Small terminals of the late 19th century such as Stanstead Branch and Connors generally used old downgraded locomotives such as 4-4-0. Turntables were thus generally about 60ft long. Several craftsman kits of such turntables are available from several manufacturers, generally from UK, but they cost an arm and a leg. Also, they are generally of foreign design and need to be Americanized.
I wanted something more simple, that could be build leisurely in a few days, around a simplistic mechanism that can't fail. Fortunately, I remembered the old Bob Hayden's article about how he built a branchline turntable using a jack plug as a pivot and bridge girders. That was exactly what I had in mind.
|St. Mary's turntable (credit: Dave Tomlinson Collection, trainweb.org)|
After looking at several pictures online, I elected to replicate the St. Mary's turntable in Ontario, which I found both suitable and low key to not overwhelm the scene. For the layout, I didn't want the turntable to be the center of attention, but rather a support character. I also remembered that Stanstead turntable was about 65 feet so I made mine that length. It would be suitable for many small and medium steam locomotives and also for small wooden passenger cars. Better plan ahead because you never now what you will do with a layout in the future.
|Original styrene frame and jack plug directly soldered to rails|
Using a leftover of Central Valley bridge ties strip, I started to build a styrene substructure on which the pivot would be glued. Unfortunately, it was a little bit wobbly and would required much more bracing to counter the torsion. Trevor Marshall suggested to use brass channels and I decided to give it a try. I'm generally not a fan of working with brass, but I decided to overcome my irrational fear. Using 1/8" x 1/4" rectangular tubes (mini HSS), a frame was assembled and soldered in less than a hour. Instead of relying on glue, screws were used to fasten the brass frame to the plastic one, creating an excellent bond between different materials.
|Brass frame screwed in place|
|A neat and sturdy assembly. I also add weight, which is good.|
The male part of the jack plug was mounted on a 5mm thick laminated styrene square plate. Instead of gluing the plug on the plastic, a tight was drilled so the jack could be screwed tightly, ensuring a perfect perpendicular mounting. That plate was then drilled and screwed onto the brass frame. This is stronger than glue and if maintenance is required (a solder fails in the future), it can be easily removed. Connectors were also soldered to the wires and plug to add another layer of modularity.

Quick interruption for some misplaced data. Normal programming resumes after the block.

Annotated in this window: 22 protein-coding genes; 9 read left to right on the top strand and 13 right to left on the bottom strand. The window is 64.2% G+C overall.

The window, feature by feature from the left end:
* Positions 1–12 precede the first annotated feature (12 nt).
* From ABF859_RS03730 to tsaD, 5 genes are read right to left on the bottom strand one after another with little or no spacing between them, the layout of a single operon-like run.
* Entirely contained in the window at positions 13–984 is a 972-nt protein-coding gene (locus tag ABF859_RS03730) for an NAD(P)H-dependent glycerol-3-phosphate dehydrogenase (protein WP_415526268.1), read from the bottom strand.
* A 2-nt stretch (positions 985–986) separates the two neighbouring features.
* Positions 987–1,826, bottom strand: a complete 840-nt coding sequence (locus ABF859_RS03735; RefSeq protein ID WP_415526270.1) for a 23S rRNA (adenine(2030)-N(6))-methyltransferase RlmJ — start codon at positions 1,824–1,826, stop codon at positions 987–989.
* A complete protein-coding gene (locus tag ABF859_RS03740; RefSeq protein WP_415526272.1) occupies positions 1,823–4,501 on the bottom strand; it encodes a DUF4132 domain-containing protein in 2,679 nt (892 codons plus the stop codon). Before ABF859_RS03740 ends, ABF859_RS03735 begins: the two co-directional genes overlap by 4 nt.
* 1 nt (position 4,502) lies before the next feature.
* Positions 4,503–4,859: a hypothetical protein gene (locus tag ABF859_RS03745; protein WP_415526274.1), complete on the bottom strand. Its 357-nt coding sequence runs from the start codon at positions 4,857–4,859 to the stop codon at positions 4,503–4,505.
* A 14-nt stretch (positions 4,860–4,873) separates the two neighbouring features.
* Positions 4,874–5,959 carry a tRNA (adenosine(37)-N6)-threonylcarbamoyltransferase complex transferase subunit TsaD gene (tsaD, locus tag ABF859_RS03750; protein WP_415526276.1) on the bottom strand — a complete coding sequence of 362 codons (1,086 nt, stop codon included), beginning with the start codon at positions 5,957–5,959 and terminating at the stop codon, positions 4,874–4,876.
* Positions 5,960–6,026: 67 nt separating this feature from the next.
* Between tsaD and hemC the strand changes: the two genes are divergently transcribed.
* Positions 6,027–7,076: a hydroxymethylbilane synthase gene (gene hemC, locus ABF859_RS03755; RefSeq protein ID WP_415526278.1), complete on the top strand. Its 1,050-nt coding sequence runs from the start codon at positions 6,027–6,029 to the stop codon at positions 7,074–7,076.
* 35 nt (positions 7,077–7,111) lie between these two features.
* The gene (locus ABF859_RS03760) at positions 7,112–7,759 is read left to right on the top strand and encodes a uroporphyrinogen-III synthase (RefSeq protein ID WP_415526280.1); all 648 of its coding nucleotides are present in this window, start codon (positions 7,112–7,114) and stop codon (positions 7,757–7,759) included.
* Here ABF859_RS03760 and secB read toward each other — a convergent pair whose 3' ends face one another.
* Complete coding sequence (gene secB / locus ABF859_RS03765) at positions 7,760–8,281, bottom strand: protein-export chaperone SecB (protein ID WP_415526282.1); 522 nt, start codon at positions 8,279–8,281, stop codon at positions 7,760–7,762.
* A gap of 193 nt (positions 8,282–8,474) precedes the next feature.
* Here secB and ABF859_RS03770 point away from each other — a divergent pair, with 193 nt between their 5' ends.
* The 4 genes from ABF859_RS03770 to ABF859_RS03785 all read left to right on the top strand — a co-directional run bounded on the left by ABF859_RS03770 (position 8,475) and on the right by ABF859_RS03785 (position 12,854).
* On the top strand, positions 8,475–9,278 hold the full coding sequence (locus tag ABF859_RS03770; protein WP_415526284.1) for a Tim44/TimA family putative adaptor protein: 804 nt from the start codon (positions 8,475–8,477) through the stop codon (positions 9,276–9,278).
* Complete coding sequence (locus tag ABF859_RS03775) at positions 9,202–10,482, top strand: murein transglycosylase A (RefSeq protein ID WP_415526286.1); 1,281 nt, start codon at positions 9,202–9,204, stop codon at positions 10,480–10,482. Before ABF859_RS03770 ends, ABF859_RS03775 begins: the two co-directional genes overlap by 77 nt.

|Mechanisms should always be easy to access and maintain|
|Completed substructure assembly|
When came the time to create the girders, I looked at my stash of plastic bridge spare parts. I have a lot of extra girder plates, but they all looked wrong for the purpose. St. Mary's has tapered girders that would be hard to kitbash and building them from scratch would take quite a long time and be costly because of resin rivets required. I fired up my 3D modelling software and designed my own girders to fit the bridge structure. They were quickly printed and assembled.
|Girders are printed in two halves to fit my printer|
|Tongue and groove make alignement easy|
The next big challenge was to mount the girders on the turntable. Should I glue them on mounting blocks or think about something more practical. Chris Mears suggested to use neodymium magnets and I gave it a try. It sure worked wonders and I absolutely love the idea it's possible to paint, details and weather independantly the girders from the bridge. Much easier to handle, no need for masking tape and better, you can improve the painting and weathering long after the turntable is installed on the layout. Also, if I ever want to reuse it for a different layout or prototype, just print new girders and voilà.
|Six pairs of magnets are sturdy enough for normal use|
Yesterday, I had fun painting and weathering the turntable. Girders were rusted and received all kind of effects first. Then, I applied two coats of hairspray (chipping medium), a coat of faded black (with bluish hues) and chipped the paint to replicate a structure that was painted maybe two decades earlier and should need a good coat of paint.
So far, the project is almost completed. I need to cut rails to lenght, add wooden planks on the deck and glue wooden handles so railroaders can turn the turntable. I'm quite pleased. I felt it would be a nightmare and it was not. I can testify Bob Hayden's method is both easy to implement and a sound design. Trevor Marshall suggestion to use brass was indeed the way to go and Chris Mears musing about magnets was another creative way to make a task easier. It was a fun and creative project that was exciting to tackle and see take shape before my eyes.
I can't wait to install the turntable on the layout this week and call it a day!